When I got home and started to go through the pictures I quickly realised that even though there were several ‘keepers’, we had essentially only two shots: the client with a client of her own, and her portrait. Not good enough for the magazine, said I; so I the client up and suggested we took more shots. She graciously agreed and mentioned that we could even get her husband involved as well. Capital, said I. So, we set up for Monday in the afternoon. I checked the magazine’s brief again and spotted something about the advertorial sporting the line ‘financial health’. Hmm. I kept thinking and thinking about it for the rest of the day and, on Saturday, I went to the supermarket and bought some granny apples, thinking that the use of the green fruit would convey or emphasise the notion of health; besides, green is analogous to yellow, which is the predominant colour of the business, as You can see in their brochures and papers. Additionally, I wanted to have a better photo of the client, as I didn’t like the ones I had gotten. Whilst they were technically correct, I disliked the overall rather sallow tonality and lack of dynamism; I also thought that had I placed the main light (a 45-inch shoot-through umbrella) on the right: nothing wrong with that, however, had I placed it on the left, I could have hinted at the light ‘coming from the “sun” ‘ in the sign. A mere matter of style that probably nobody would ever notice, but you know me, Liebchen: it has to be perfect (Matt 5:48).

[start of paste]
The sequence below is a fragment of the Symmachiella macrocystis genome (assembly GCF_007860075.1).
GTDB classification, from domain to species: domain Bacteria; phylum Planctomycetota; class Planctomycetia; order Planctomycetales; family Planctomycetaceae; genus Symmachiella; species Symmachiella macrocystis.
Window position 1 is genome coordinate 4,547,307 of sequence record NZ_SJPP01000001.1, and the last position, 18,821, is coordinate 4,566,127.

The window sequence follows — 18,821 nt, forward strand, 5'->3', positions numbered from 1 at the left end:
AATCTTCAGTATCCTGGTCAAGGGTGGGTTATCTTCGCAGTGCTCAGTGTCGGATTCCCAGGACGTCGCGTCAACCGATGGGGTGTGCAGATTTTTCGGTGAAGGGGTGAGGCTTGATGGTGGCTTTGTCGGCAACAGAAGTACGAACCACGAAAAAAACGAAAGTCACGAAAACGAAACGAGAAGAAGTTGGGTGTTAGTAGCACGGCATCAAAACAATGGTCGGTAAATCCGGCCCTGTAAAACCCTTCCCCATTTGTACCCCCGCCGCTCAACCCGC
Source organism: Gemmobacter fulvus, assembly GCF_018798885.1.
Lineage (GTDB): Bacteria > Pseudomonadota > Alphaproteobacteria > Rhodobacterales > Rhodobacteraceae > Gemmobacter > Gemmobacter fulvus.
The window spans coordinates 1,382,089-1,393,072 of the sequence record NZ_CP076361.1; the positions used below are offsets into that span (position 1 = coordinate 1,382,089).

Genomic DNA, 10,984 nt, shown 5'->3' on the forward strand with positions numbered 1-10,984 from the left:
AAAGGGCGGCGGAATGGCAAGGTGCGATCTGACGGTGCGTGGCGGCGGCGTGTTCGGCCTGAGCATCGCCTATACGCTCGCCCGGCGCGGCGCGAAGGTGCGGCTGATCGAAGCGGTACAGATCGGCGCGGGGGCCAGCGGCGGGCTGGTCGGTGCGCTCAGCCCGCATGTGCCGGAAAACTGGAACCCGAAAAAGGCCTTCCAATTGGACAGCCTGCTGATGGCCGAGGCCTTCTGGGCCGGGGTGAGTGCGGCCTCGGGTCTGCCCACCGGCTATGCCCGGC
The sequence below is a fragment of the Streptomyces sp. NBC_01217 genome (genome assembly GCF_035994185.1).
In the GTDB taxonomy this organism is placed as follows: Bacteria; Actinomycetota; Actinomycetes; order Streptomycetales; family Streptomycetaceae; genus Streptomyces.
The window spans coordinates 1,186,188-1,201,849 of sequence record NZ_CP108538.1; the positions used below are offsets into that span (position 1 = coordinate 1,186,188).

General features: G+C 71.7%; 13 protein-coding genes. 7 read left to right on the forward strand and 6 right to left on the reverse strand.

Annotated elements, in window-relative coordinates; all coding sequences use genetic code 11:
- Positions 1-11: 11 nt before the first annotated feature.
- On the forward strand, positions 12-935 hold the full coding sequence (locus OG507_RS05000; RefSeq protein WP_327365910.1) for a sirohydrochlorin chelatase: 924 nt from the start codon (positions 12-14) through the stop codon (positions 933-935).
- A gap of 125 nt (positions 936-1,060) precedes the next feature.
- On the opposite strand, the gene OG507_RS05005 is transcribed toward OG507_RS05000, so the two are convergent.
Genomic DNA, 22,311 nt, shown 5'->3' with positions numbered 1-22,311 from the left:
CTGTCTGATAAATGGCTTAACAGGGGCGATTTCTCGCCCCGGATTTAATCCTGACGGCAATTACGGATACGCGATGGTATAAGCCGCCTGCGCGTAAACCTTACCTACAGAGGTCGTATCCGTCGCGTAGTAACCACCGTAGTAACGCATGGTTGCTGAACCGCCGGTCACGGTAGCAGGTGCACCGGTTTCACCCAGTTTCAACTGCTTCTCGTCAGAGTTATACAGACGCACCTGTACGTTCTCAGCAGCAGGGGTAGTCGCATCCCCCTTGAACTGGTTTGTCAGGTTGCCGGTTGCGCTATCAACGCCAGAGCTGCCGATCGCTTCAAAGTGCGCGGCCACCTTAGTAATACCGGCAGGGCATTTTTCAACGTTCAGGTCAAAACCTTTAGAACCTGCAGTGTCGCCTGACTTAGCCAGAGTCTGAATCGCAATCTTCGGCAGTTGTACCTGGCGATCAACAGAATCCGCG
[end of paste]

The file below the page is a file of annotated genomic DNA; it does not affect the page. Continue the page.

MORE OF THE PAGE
On Monday, the client rang me up in the morn and told me that she had cancelled her lunch time in order to give me more time to shoot, and thus, was hoping I could come earlier. A very nice gesture: I am always pleased when people appreciate the effort that goes into a shoot, not because I desire praise, but because it gives me what I need the most in order to produce work that is higher in quality: Time. Needless to say, I agreed and got there a little bit before 13:00.

My goals for the shoot were: one shot of both the client and her husband at work, one shot of her taking a call, one conceptual shot about ‘financial health’, one stock-like shot anent idem and/or financial work, and one shot of the clients standing by the sign. After being graciously offered a cuppa, I briefed the clients on my goals and on how we would attain them; then I quickly got to work.

Another 'measuring' frame

Another ‘measuring’ frame. (24mm, 1/15 sec @ f/11, ISO 200)